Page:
Over time, commercial flooring will require a refresh. Most office spaces have relatively high foot traffic and since everybody’s always wearing shoes, every flooring type will get worn down eventually.
There’s no single answer to what type of flooring is best for a commercial office environment – it will depend on a range of factors that are individual to your space and organization.
Whether you’ve just purchased or started renting a new office that could do with a flooring update, your existing office flooring is reaching the end of its life, or you feel like changing the look of the office, this blog post is for you.
How to choose the right flooring
When the time comes to replace your commercial flooring, consider the following points to decide which flooring type is right for your needs:
- How heavy is the foot traffic in the office? Perhaps you see a high number of clients and visitors passing through the office daily, or your employees often move around to collaborate or use other facilities like a copier, kitchen, or meeting room. The level of foot traffic that the office sees on average will have a big impact on the best type of flooring for your needs.
- What sort of furniture do you have in your office? Large, heavy furniture or equipment that is rolled around on wheels can put a lot of strain on the flooring. Do the chairs that your workers use to scrape the floor when moved? Do you regularly move furniture around to accommodate meetings or other activities? In these instances, you’re best to consider flooring with a higher durability.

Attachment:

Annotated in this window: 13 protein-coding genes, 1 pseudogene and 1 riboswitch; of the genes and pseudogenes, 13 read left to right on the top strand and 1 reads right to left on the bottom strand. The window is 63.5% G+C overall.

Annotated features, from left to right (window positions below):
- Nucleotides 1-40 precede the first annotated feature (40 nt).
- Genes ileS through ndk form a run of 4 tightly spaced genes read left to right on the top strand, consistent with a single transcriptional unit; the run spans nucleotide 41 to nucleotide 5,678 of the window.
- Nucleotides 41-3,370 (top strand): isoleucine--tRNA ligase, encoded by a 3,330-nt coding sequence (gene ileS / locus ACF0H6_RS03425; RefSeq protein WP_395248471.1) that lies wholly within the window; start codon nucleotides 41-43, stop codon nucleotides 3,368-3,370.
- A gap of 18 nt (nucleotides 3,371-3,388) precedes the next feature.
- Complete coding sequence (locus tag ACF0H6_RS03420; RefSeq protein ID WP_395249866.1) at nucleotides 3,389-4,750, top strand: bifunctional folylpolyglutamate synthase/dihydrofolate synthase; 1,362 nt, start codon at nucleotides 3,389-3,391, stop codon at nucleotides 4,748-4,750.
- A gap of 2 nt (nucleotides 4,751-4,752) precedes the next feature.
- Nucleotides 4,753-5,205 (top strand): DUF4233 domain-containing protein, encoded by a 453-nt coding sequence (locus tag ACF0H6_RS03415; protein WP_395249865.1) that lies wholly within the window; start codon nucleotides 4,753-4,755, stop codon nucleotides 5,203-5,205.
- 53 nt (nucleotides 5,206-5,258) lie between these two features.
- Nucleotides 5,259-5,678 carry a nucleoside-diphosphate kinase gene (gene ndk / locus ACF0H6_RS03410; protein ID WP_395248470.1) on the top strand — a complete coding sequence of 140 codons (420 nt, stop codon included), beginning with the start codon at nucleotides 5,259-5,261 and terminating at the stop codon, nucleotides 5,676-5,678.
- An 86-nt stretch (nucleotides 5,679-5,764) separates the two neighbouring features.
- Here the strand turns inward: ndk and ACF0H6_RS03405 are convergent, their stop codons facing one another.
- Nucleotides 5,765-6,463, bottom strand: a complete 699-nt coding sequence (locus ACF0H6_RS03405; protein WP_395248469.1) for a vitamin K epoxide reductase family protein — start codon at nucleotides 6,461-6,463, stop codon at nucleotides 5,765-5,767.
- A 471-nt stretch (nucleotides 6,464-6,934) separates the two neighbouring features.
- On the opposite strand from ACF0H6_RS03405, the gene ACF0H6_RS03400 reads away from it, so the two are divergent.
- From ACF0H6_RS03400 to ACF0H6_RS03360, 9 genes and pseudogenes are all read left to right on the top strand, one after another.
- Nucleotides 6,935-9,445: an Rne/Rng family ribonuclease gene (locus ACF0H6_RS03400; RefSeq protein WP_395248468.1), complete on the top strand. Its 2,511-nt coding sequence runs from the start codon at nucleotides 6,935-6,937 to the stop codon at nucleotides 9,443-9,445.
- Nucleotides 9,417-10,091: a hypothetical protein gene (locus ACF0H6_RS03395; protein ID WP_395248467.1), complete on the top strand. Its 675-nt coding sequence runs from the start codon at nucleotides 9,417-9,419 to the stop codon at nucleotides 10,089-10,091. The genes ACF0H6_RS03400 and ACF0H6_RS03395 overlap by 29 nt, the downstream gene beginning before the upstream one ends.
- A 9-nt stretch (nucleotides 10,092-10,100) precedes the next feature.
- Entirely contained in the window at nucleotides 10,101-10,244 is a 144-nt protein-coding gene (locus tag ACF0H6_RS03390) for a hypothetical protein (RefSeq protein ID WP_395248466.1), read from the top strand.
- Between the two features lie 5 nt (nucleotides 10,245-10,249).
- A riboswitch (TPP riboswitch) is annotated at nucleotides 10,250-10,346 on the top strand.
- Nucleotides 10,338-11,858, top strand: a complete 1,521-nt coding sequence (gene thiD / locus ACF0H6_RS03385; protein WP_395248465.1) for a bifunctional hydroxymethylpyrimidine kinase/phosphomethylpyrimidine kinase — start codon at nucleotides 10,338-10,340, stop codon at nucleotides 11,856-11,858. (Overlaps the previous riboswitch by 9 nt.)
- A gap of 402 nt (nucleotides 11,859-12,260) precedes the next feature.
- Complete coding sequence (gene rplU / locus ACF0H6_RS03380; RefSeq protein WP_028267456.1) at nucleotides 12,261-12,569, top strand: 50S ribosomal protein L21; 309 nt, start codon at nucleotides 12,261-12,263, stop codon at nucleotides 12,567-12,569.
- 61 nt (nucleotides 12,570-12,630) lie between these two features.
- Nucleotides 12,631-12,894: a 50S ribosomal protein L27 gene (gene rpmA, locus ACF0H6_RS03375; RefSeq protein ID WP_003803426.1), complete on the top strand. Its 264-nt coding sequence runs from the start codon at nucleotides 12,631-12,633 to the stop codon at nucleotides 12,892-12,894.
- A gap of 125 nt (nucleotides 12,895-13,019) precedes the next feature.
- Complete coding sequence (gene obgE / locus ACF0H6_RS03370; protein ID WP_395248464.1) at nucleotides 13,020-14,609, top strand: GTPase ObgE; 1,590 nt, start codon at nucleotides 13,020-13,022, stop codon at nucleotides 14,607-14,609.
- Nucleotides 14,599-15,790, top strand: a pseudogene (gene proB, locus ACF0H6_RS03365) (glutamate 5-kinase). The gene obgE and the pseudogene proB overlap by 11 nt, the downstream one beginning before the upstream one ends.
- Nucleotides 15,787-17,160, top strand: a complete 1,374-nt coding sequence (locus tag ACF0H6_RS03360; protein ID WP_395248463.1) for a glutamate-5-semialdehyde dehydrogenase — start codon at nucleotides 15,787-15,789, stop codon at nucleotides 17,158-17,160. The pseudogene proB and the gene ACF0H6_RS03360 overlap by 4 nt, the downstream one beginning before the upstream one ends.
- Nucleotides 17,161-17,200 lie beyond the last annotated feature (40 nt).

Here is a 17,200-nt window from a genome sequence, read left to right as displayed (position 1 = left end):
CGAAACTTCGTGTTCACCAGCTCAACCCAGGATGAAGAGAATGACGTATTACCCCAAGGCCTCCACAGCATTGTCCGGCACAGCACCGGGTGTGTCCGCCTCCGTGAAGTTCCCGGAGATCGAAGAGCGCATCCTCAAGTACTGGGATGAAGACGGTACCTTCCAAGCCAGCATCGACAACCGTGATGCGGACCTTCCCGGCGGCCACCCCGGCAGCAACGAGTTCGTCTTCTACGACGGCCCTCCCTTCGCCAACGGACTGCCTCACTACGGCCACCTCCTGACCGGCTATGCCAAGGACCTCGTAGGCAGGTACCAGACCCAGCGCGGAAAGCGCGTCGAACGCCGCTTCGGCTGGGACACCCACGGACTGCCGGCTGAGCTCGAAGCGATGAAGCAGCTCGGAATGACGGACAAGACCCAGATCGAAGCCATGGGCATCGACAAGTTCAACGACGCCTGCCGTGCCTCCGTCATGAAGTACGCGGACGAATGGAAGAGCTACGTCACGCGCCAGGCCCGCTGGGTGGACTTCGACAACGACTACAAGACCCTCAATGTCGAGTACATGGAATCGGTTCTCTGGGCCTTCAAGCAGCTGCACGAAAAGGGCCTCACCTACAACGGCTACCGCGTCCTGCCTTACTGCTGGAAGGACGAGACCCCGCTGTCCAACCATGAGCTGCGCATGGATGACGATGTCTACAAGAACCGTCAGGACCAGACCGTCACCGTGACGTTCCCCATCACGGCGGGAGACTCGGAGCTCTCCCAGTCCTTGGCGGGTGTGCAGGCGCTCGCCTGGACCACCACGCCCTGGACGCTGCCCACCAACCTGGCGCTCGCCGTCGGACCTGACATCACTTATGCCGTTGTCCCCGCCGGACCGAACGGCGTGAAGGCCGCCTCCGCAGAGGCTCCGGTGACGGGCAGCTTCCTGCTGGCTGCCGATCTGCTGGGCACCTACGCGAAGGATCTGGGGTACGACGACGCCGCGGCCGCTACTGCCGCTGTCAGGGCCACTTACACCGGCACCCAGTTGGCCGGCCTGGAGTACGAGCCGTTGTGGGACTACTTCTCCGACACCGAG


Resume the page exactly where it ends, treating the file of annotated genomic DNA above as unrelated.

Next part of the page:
- Would you prefer flooring that is water-resistant? Offices generally aren’t places where you’d expect liquids spilling to be a concern, but is there a possibility of an employee, client or visitor knocking a cup of coffee? Is your office dog-friendly? Will the flooring be laid in proximity to kitchen appliances or the restrooms? If so, a flooring type that is both water-resistant and stain-resistant may be a safer choice than others.
- How much work are you willing to put into maintaining your flooring? Your office may have a dedicated cleaner, or perhaps it’s up to employees to keep it clean. Certain flooring materials have a better resistance to dirt and debris, so require less cleaning and maintenance. Others require more upkeep and investment to maintain a clean and professional appearance, as well as increase longevity.
- How much of your budget do you have for new flooring? Although there are lower-cost and more expensive options for most types of flooring, certain materials are inherently more affordable than others. Consider not only the price of the flooring itself but also the price of installation and any additional, long-term costs associated with maintenance.
- Do you require flooring with sound-dampening qualities? Perhaps there are other office units on the floor below yours, or your office space is large and open-plan, contributing to echoes when people talk or move around. Consider whether sound-dampening is a priority for your circumstances.